Eli5 I know you’ve physically jumped inside of a bus, van or train and retained the same exact position post jump… Is this the same concept as clouds and the earth, do clouds rotate with the earth or just get blown by the wind.

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Eli5 I know you’ve physically jumped inside of a bus, van or train and retained the same exact position post jump… Is this the same concept as clouds and the earth, do clouds rotate with the earth or just get blown by the wind.

In: Earth Science

You are moving, the bus is moving, just standing in the bus doesn’t see you move around. The Earth is spinning, but so is the air in the atmosphere. When you jump on the ground, the Earth doesn’t spin out from under you because you are spinning at the same rate as the Earth before you jump. It’s all the same mechanism.

Sort of.

When talking about movement, you need to talk about what moves relative to what. When you are standing inside the bus, you are stationary relative to the bus and moving at the same speed as the bus relative to the road. When you jump, there is no force acting on you (other than that involved in jump and gravity, both of which are vertical), so you get no acceleration in any non-vertical direction. This mans that you keep moving at the same speed relative to the bus and the road.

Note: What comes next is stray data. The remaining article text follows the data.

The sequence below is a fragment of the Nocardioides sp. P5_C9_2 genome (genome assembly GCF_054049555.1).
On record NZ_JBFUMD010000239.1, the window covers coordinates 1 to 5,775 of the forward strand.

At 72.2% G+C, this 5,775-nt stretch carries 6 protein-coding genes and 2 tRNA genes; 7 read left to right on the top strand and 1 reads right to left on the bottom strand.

With earth rotation, you and still air are moving at the same speed, relative to Earth center, as Earth crust. A cloud that appears not to move is actually moving at the same* speed relative to Earth center as Earth surface.

Wind is simply air that is moving relative to Earth crust, which is due to difference in pressure, which in turn is a complex process due to differences in humidity, temperature, etc between different places. Wind, which is typically stronger at higher altitudes, moves clouds relative to you.

*Actually a bit faster since it is further from Earth center and is moving on a circle of wider radius, but difference is negligible.

Have you never seen clouds of different altitudes move in different directions? Seen them move at different speeds? There are different air currents moving at different altitudes.